It’s 11:00 in the morning, and I feel super guilty.
All I’ve gotten done since dropping my kids off at Parent’s Day Out almost two hours ago is a 30 minute jog and a shower.
As I sit here looking around my living room, there are no less than twelve loads of clean laundry that need to be folded. The dishwasher is full of clean dishes. The sink has dirty dishes. The breakfast table still has remains of breakfast as does the floor under the high chair. The rugs need to be vacuumed, the floor needs to swept and, at least Swiffered, if not actually mopped.
But all I’ve done is jog and shower.
I am the queen of feeling guilty.
I feel guilty for everything.
I feel guilty for the way that I spend my time.
I feel guilty for the way that I don’t spend my time.
I feel guilty for feeling guilty!
Guilt is just sort of who I am. It’s not who I want to be, but it seems to just be this inextricable part of me. I can’t remember a time when I wasn’t filled with feelings of guilt.
When other people started talking about “mommy guilt,” I felt such a huge relief to know that I wasn’t alone!
But yesterday during a conversation with my two year old, I was struck by a profound realization.
I think sometimes God gives children words of wisdom because we might not hear them; we might not listen, if they came from someone older and wiser whom we expected to be filled with good advice.
Because when your two year old says something that makes you stop and really think about it, then you have to listen.
Baylor and I were talking as I was getting her dressed in a shirt covered in tiny, colorful hearts.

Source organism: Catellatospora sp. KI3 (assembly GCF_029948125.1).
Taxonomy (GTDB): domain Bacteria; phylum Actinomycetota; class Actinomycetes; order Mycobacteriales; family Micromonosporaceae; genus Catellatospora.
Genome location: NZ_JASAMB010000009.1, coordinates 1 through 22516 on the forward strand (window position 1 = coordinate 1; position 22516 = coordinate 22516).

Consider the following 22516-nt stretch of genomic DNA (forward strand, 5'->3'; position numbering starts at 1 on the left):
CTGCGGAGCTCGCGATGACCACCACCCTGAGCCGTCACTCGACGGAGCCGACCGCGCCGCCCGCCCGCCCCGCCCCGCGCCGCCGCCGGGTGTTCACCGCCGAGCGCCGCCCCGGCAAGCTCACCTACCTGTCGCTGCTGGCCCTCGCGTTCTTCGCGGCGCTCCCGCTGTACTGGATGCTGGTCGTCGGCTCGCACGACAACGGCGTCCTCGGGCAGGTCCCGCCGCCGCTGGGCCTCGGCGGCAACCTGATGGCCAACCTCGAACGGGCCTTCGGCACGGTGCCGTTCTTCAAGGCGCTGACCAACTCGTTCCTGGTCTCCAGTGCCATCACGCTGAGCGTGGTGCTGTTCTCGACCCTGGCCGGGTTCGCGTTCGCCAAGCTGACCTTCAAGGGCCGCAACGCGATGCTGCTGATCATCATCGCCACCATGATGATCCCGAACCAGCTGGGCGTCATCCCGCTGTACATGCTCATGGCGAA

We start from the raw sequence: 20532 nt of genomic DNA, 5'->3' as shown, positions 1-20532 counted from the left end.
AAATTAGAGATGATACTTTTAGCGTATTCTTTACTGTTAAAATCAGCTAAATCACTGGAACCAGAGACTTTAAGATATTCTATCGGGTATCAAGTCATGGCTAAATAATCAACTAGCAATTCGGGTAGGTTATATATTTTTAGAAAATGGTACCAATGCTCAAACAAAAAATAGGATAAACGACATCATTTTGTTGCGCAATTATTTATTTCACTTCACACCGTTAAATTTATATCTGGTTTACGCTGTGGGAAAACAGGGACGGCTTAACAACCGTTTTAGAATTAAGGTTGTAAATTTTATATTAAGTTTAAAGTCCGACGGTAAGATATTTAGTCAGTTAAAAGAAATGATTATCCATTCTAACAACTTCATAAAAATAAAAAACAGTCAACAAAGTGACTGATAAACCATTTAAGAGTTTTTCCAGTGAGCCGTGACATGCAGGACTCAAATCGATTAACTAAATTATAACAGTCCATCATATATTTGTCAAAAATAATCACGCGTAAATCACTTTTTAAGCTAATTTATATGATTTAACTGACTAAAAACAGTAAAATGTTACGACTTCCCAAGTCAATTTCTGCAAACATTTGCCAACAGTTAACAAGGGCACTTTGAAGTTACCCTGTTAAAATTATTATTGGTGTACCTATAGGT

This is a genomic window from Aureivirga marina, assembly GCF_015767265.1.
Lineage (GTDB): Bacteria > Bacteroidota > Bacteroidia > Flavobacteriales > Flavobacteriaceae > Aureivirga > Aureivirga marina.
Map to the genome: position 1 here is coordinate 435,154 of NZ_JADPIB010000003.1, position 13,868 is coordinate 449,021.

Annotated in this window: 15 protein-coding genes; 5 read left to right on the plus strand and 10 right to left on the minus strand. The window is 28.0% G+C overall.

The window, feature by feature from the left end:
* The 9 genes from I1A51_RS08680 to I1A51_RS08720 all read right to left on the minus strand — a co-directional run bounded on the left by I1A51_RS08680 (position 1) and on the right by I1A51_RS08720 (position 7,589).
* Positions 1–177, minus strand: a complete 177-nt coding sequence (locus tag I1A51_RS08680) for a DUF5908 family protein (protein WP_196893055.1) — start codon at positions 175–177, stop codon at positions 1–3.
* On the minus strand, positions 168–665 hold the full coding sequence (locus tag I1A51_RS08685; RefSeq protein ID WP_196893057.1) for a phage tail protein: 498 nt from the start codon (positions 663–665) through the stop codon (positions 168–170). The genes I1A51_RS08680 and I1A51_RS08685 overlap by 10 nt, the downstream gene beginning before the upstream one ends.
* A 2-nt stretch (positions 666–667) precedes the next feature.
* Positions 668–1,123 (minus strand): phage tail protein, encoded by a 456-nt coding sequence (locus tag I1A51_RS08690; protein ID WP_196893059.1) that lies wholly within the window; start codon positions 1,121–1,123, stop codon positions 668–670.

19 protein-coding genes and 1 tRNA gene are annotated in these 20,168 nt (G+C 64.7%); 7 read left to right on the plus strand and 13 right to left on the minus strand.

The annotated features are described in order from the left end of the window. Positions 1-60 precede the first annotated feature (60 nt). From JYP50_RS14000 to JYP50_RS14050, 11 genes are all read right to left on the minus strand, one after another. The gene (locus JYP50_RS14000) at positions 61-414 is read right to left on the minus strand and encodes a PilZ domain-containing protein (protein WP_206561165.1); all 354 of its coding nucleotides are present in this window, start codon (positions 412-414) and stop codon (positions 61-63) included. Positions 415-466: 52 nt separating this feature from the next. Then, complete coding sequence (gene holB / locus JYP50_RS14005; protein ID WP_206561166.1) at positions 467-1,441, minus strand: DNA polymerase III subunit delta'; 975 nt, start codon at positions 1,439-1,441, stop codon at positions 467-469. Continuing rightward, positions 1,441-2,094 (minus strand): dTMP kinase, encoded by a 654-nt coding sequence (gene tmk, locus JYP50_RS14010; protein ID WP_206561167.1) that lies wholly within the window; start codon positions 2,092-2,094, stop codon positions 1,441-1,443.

Baylor: “Mommy, you love hearts!”
Me: ” I do love hearts! And I also love you!”
Baylor: “Uh huh. And you love Daddy and Dax and Brinley and Dutch. And you love you, Mommy??”
The first response that popped into my head was, “No. I love all of you so much, but I don’t really have time to think about me or loving me.”
But I stopped before I could say it. I would never want her to feel that way about herself, and I know I shouldn’t feel that way about myself.
So instead I answered, “Yes. I love me. I love Mommy.”
Then, she hugged me and smiled so big and said, “I love Mommy, too.”
And in that moment I realized that I’ll never be able to raise girls that find themselves to be worthy of love if I don’t model that I’m worthy of love.
If I don’t model that I am important, and that it’s okay to take two hours of your day to jog and shower, then how can I ever expect them to think it’s okay?
Because logically, I know that it’s okay.
I work really hard most of the time. Home making is hard work.
I often feel like I was more rested when I had a full time job.
So, I know that’s okay for me to take the time to put on all of the running gear, do a thirty minute jog, lie in the floor under the fan when I get home, wrestle myself out of the sweaty sports bra, and take shower where I actually condition my hair and shave my legs.